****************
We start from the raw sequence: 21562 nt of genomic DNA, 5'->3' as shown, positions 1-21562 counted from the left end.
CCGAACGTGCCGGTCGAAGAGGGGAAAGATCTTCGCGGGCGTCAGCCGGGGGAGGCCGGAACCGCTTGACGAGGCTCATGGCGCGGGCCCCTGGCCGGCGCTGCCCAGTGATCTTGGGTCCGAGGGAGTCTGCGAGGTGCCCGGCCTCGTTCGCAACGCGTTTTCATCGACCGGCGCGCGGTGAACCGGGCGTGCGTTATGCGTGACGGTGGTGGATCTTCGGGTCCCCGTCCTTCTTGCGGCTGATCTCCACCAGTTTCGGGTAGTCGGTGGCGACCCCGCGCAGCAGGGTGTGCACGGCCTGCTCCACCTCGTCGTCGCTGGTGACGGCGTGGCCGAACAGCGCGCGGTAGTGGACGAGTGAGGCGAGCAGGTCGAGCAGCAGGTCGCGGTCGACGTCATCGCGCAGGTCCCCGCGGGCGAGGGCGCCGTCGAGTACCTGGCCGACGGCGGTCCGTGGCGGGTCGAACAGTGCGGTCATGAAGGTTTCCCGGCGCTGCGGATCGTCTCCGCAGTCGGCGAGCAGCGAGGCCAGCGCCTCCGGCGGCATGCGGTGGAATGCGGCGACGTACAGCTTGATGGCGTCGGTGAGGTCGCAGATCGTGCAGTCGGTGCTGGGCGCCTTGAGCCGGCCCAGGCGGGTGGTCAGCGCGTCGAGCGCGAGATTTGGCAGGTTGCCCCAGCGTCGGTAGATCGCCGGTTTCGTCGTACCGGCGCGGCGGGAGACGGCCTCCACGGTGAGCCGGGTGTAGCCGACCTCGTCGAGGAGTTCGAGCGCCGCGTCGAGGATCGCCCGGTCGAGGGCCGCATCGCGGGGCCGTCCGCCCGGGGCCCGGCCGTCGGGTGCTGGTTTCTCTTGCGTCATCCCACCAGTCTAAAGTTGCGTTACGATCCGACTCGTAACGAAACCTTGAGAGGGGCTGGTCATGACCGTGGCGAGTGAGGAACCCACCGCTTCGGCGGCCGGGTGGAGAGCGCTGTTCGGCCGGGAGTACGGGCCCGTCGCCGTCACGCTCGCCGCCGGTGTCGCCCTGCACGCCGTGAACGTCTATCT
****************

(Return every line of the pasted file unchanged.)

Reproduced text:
We start from the raw sequence: 21562 nt of genomic DNA, 5'->3' as shown, positions 1-21562 counted from the left end.
CCGAACGTGCCGGTCGAAGAGGGGAAAGATCTTCGCGGGCGTCAGCCGGGGGAGGCCGGAACCGCTTGACGAGGCTCATGGCGCGGGCCCCTGGCCGGCGCTGCCCAGTGATCTTGGGTCCGAGGGAGTCTGCGAGGTGCCCGGCCTCGTTCGCAACGCGTTTTCATCGACCGGCGCGCGGTGAACCGGGCGTGCGTTATGCGTGACGGTGGTGGATCTTCGGGTCCCCGTCCTTCTTGCGGCTGATCTCCACCAGTTTCGGGTAGTCGGTGGCGACCCCGCGCAGCAGGGTGTGCACGGCCTGCTCCACCTCGTCGTCGCTGGTGACGGCGTGGCCGAACAGCGCGCGGTAGTGGACGAGTGAGGCGAGCAGGTCGAGCAGCAGGTCGCGGTCGACGTCATCGCGCAGGTCCCCGCGGGCGAGGGCGCCGTCGAGTACCTGGCCGACGGCGGTCCGTGGCGGGTCGAACAGTGCGGTCATGAAGGTTTCCCGGCGCTGCGGATCGTCTCCGCAGTCGGCGAGCAGCGAGGCCAGCGCCTCCGGCGGCATGCGGTGGAATGCGGCGACGTACAGCTTGATGGCGTCGGTGAGGTCGCAGATCGTGCAGTCGGTGCTGGGCGCCTTGAGCCGGCCCAGGCGGGTGGTCAGCGCGTCGAGCGCGAGATTTGGCAGGTTGCCCCAGCGTCGGTAGATCGCCGGTTTCGTCGTACCGGCGCGGCGGGAGACGGCCTCCACGGTGAGCCGGGTGTAGCCGACCTCGTCGAGGAGTTCGAGCGCCGCGTCGAGGATCGCCCGGTCGAGGGCCGCATCGCGGGGCCGTCCGCCCGGGGCCCGGCCGTCGGGTGCTGGTTTCTCTTGCGTCATCCCACCAGTCTAAAGTTGCGTTACGATCCGACTCGTAACGAAACCTTGAGAGGGGCTGGTCATGACCGTGGCGAGTGAGGAACCCACCGCTTCGGCGGCCGGGTGGAGAGCGCTGTTCGGCCGGGAGTACGGGCCCGTCGCCGTCACGCTCGCCGCCGGTGTCGCCCTGCACGCCGTGAACGTCTATCT